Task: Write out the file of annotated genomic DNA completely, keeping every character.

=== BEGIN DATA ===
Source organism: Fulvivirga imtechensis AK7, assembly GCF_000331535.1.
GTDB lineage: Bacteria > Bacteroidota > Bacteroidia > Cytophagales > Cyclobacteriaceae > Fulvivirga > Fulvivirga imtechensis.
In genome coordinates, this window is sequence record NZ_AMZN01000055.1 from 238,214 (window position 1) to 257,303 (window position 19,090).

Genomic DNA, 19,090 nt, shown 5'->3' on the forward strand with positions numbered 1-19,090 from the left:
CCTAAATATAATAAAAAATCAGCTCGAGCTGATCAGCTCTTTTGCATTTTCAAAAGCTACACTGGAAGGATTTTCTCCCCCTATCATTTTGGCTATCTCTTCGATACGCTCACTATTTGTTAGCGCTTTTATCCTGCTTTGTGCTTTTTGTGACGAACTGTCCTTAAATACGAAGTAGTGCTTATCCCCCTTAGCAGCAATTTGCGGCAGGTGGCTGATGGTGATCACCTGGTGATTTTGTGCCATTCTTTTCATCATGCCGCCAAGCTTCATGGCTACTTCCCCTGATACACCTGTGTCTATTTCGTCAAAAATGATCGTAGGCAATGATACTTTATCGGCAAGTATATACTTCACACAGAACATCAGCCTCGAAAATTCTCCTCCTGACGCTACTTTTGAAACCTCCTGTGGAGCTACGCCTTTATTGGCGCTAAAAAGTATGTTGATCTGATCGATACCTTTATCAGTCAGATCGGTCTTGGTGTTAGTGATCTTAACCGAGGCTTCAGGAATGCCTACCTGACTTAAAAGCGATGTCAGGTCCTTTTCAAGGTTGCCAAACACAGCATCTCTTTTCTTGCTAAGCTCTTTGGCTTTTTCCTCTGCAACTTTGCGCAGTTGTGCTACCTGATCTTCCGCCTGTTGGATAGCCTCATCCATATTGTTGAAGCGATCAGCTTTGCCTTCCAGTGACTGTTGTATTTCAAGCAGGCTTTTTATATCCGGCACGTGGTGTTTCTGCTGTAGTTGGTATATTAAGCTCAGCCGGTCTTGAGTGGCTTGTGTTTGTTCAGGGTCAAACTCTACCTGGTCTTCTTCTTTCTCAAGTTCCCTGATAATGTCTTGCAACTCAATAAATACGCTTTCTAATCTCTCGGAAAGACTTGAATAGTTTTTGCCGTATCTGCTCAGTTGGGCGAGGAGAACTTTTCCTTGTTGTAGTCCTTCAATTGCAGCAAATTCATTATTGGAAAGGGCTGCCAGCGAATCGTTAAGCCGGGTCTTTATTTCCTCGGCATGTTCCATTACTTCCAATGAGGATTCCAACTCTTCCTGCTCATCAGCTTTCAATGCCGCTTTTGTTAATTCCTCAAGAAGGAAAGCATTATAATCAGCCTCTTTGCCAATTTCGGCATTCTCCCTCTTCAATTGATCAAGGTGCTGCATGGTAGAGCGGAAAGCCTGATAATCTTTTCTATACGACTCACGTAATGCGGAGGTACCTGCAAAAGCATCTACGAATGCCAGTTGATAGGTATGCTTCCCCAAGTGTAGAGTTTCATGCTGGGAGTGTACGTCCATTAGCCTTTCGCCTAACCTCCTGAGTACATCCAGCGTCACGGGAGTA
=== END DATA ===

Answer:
Source organism: Fulvivirga imtechensis AK7, assembly GCF_000331535.1.
GTDB lineage: Bacteria > Bacteroidota > Bacteroidia > Cytophagales > Cyclobacteriaceae > Fulvivirga > Fulvivirga imtechensis.
In genome coordinates, this window is sequence record NZ_AMZN01000055.1 from 238,214 (window position 1) to 257,303 (window position 19,090).

Genomic DNA, 19,090 nt, shown 5'->3' on the forward strand with positions numbered 1-19,090 from the left:
CCTAAATATAATAAAAAATCAGCTCGAGCTGATCAGCTCTTTTGCATTTTCAAAAGCTACACTGGAAGGATTTTCTCCCCCTATCATTTTGGCTATCTCTTCGATACGCTCACTATTTGTTAGCGCTTTTATCCTGCTTTGTGCTTTTTGTGACGAACTGTCCTTAAATACGAAGTAGTGCTTATCCCCCTTAGCAGCAATTTGCGGCAGGTGGCTGATGGTGATCACCTGGTGATTTTGTGCCATTCTTTTCATCATGCCGCCAAGCTTCATGGCTACTTCCCCTGATACACCTGTGTCTATTTCGTCAAAAATGATCGTAGGCAATGATACTTTATCGGCAAGTATATACTTCACACAGAACATCAGCCTCGAAAATTCTCCTCCTGACGCTACTTTTGAAACCTCCTGTGGAGCTACGCCTTTATTGGCGCTAAAAAGTATGTTGATCTGATCGATACCTTTATCAGTCAGATCGGTCTTGGTGTTAGTGATCTTAACCGAGGCTTCAGGAATGCCTACCTGACTTAAAAGCGATGTCAGGTCCTTTTCAAGGTTGCCAAACACAGCATCTCTTTTCTTGCTAAGCTCTTTGGCTTTTTCCTCTGCAACTTTGCGCAGTTGTGCTACCTGATCTTCCGCCTGTTGGATAGCCTCATCCATATTGTTGAAGCGATCAGCTTTGCCTTCCAGTGACTGTTGTATTTCAAGCAGGCTTTTTATATCCGGCACGTGGTGTTTCTGCTGTAGTTGGTATATTAAGCTCAGCCGGTCTTGAGTGGCTTGTGTTTGTTCAGGGTCAAACTCTACCTGGTCTTCTTCTTTCTCAAGTTCCCTGATAATGTCTTGCAACTCAATAAATACGCTTTCTAATCTCTCGGAAAGACTTGAATAGTTTTTGCCGTATCTGCTCAGTTGGGCGAGGAGAACTTTTCCTTGTTGTAGTCCTTCAATTGCAGCAAATTCATTATTGGAAAGGGCTGCCAGCGAATCGTTAAGCCGGGTCTTTATTTCCTCGGCATGTTCCATTACTTCCAATGAGGATTCCAACTCTTCCTGCTCATCAGCTTTCAATGCCGCTTTTGTTAATTCCTCAAGAAGGAAAGCATTATAATCAGCCTCTTTGCCAATTTCGGCATTCTCCCTCTTCAATTGATCAAGGTGCTGCATGGTAGAGCGGAAAGCCTGATAATCTTTTCTATACGACTCACGTAATGCGGAGGTACCTGCAAAAGCATCTACGAATGCCAGTTGATAGGTATGCTTCCCCAAGTGTAGAGTTTCATGCTGGGAGTGTACGTCCATTAGCCTTTCGCCTAACCTCCTGAGTACATCCAGCGTCACGGGAGTA